A successful musician and arranger for bands like Tommy Dorsey and Ray Noble, Glenn Miller struggled with his own orchestra’s recordings for several years before hitting on a sound that brought him huge success. Glenn Miller discovered the magic of the reed section and nurtured his discovery until it grew into a full-fledged phenomenon. His unique take on the swing sound and careful use of instrumentation made his orchestra one of the most sought-after big bands of the 20th century.
Riding high with hits like “Tuxedo Junction” that attracted record-breaking crowds, Glenn Miller disbanded his orchestra in 1942 at the height of its popularity to volunteer for the Army. He had a firm belief that the power of his music could raise morale in the dark times of war, so he organized and led the famous Glenn Miller Army Air Force Band. It went to Europe to entertain servicemen performing numerous shows live and on radio.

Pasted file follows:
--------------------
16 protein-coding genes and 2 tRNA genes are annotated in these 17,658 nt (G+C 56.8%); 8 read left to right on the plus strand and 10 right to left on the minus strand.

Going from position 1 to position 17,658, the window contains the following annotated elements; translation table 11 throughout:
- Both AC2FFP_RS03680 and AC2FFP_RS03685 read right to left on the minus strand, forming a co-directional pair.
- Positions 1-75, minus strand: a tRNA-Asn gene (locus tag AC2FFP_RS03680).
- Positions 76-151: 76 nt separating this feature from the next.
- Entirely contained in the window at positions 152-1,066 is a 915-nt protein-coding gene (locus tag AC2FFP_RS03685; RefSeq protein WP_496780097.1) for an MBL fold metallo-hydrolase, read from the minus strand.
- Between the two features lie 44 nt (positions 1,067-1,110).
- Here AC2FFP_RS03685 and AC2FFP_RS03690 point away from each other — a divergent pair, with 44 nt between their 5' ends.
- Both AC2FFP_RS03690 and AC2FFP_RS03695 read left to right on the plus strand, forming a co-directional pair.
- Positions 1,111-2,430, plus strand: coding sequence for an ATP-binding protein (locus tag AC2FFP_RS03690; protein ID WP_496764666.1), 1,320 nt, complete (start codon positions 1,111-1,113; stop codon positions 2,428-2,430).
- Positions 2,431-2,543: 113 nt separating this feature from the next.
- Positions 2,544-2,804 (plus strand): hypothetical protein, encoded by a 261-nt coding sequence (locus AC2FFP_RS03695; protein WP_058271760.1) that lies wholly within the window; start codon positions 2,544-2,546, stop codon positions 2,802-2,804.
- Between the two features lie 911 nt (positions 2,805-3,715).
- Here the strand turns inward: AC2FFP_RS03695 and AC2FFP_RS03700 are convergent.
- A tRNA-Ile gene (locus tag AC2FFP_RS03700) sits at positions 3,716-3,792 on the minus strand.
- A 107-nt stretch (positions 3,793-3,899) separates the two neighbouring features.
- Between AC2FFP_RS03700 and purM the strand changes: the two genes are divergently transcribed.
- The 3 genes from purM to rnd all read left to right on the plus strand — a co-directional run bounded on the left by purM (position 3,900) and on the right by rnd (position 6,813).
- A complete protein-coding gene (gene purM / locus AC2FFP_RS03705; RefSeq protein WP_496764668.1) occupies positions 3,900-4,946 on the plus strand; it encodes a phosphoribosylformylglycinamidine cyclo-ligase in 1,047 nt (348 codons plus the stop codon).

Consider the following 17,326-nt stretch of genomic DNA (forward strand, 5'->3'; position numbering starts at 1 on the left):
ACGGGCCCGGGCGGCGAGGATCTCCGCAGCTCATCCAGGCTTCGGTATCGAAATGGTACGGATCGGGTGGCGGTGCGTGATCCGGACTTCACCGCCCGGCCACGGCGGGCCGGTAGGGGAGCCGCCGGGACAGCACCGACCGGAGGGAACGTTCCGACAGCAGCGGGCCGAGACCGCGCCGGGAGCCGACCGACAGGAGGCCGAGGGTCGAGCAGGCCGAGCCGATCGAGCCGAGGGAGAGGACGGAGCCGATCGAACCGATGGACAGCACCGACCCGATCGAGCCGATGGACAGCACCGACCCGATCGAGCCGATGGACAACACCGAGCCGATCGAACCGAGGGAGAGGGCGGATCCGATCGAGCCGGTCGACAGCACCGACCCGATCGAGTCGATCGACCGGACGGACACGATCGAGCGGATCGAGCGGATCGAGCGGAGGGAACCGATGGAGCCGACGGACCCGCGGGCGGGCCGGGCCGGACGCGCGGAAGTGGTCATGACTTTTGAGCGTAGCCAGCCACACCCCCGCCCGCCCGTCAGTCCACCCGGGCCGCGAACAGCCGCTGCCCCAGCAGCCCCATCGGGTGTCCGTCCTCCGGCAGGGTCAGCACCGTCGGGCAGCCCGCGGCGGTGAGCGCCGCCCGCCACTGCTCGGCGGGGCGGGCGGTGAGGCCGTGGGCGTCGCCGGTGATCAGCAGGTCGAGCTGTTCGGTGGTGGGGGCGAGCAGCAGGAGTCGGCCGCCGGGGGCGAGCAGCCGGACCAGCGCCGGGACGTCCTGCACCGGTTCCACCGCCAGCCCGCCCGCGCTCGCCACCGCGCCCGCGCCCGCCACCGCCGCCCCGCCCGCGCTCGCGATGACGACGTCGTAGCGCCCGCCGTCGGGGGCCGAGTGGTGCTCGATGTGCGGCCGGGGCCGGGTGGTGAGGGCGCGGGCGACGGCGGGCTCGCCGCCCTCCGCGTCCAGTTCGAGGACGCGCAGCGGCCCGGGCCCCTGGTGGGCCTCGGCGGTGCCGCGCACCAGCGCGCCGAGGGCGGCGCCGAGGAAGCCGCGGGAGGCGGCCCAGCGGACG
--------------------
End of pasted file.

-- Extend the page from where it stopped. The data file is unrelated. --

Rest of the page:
Then tragedy struck. On December 15, 1944, Major Miller took off in a single engine plane from Europe to precede his band to France, disappearing over the English Channel, and was never seen again. The army declared him officially dead a year later.
The 1954 film The Glenn Miller Story stirred up an interest among the public, and the popular demand to continue Glenn’s legacy led the Miller Estate to authorize the formation of the present Glenn Miller Orchestra. On June 6, 1956, and under the direction of drummer Ray McKinley, the reformed Glenn Miller Orchestra performed its first concert and has been on the road ever since. Other leaders have followed Ray including clarinetist Buddy DeFranco, trombonists Buddy Morrow and Jimmy Henderson, and tenor saxophonist Dick Gerhart. Since January 2012, vocalist Nick Hilscher leads the band.
Today, the 18-member ensemble continues to play many of the original Miller arrangements both from the civilian band and the AAFB libraries along with some more modern selections arranged and performed in the Miller style and sound.
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